According to a recent news report, China has demanded that all
mega power projects, including the Bhasha Dam, the Gadani and
Lakhra coal plants, the Tarbela extension project and several
transmission lines be handed over to China without any competitive
bidding in exchange for a $22 billion dollar Chinese investment in
Pakistan. Surprisingly, it was also mentioned in this report that
the Pakistani government is seriously considering this offer and is
contemplating either using a loophole in Pakistan's public
procurement rules or amending these rules to close the deal.
One obvious benefit of this proposed deal is that Pakistan can
get the much-needed cash to shore up its foreign exchange reserves
and give its power sector a shot in the arm. The first question
though is whether or not Pakistan is being offered the right
amount. The second question is that even if we assume that it is
the right amount, should China, or for that matter, any foreign
country/investor be allowed to take control of these projects
without engaging in a competitive bidding process?
The purpose of the competitive bidding process is to obtain
services at the lowest prices, openly and competitively, without
any nepotism. While cost efficiency is an overriding consideration
in awarding such a contract, it must also be ensured that it is not
awarded to a company that does not have the requisite experience
and expertise. For the Chinese offer, in the absence of competitive
bidding, it would be impossible to determine whether or not another
foreign company could provide the same service at a lower cost or
provide better quality service at the same cost.
As an alternative to competitive bidding, China has demanded
that these projects be awarded through direct contracting. Although
there is a provision for direct contracting under Pakistan's
public procurement rules, it can only be done in certain
exceptional cases. For example, it could be done if there is only
one supplier of the service or if changing the current supplier
would entail technical difficulties in operation and maintenance.
Pakistan's government could come up with a creative
interpretation of the emergency exception for direct contracting
and maybe this is the loophole being referred to in the news
report. However, citing 'emergency' as grounds for direct
contracting would be a tough sell, which is why the possibility of
amending the law was also mentioned.
Even if the government can show that the Chinese supplier has
the requisite expertise and offers the most cost-efficient option,
amending our country's laws to accede to a foreign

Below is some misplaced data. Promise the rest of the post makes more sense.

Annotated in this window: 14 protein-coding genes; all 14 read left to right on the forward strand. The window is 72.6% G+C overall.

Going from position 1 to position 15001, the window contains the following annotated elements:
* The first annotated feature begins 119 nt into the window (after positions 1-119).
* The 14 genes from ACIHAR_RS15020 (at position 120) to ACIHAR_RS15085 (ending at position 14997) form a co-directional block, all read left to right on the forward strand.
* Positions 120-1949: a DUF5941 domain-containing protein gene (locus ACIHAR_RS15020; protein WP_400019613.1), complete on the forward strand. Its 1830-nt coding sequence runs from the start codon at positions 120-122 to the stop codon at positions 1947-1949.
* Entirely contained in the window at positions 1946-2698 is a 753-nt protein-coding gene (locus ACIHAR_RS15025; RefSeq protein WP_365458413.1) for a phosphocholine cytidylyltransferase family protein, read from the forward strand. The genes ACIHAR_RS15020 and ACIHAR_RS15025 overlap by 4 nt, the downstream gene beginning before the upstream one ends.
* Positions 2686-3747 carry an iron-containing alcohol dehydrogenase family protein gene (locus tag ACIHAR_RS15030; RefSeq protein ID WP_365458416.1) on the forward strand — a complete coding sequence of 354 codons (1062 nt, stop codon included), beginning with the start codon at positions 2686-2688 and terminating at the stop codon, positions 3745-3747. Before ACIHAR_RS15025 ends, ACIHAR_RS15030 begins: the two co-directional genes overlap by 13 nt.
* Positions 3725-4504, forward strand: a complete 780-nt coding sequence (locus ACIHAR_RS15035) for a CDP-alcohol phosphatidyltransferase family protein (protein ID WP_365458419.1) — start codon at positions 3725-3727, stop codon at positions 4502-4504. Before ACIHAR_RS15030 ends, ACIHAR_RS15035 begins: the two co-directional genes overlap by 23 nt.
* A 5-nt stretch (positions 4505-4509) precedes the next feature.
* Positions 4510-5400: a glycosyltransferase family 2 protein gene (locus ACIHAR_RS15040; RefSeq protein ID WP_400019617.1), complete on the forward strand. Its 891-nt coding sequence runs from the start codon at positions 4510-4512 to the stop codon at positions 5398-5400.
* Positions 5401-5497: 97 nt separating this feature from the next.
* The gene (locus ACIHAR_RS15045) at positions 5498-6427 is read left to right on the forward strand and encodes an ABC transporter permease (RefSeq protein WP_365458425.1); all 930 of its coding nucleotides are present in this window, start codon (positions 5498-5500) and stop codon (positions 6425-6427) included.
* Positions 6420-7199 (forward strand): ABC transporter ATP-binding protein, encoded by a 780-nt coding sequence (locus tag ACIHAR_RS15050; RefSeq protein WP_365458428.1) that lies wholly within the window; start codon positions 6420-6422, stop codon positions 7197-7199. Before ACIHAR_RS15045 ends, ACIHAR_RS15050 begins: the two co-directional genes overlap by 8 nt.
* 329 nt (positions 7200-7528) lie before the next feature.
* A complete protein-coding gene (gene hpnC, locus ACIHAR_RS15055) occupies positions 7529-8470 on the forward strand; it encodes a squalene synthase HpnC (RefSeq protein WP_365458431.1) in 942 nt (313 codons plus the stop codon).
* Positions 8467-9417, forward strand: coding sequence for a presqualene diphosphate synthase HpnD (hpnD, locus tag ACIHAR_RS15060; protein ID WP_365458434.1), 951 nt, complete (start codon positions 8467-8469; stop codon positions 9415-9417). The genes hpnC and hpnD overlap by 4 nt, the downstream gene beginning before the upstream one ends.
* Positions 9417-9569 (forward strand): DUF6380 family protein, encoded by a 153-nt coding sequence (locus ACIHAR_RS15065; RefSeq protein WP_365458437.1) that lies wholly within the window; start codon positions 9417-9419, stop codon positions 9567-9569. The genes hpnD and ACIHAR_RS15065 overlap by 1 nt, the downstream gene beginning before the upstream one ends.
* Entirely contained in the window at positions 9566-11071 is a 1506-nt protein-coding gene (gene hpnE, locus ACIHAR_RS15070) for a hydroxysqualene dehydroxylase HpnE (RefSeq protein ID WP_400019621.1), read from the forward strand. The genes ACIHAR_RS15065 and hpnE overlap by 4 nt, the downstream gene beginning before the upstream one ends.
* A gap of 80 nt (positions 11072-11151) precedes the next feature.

country's demand would set a bad example. What if other
countries also refuse to participate in competitive bidding before
investing in Pakistan in the future? They could argue that if
Pakistan made an exception for China, why can't it do the same
for them? It is a slippery slope.
Amending our laws would also signal to the international
community that by throwing money at Pakistan, a foreign company can
change Pakistan's laws to fit its own requirements. Even if we
disregard the financial and legal aspects, there is an important
strategic element to this. The proposed transaction involves our
power sector and it needs to be thoroughly deliberated whether or
not it would be wise to hand over a substantial part of our power
infrastructure to a foreign entity that may not be the most
reliable and efficient manager of such assets.
This proposed deal seems like a quid pro quo for essentially
getting a loan from China. It seems to be motivated by the same
short-termism and myopia our leaders have been guilty of whereby
they look for quick fixes and the political mileage that comes with
it. The considerations for such large investments in our power
sector should not be some superficial political gain or short-term
economic gain. These decisions should be based on a national policy
that encompasses economic factors, a coherent and stringent
regulatory framework and a long-term vision for our national
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The British Columbia Court of Appeal held that certain members and Bands of a First Nation did not have standing to pursue remedies against a corporate body representing the First Nation in treaty negotiations.
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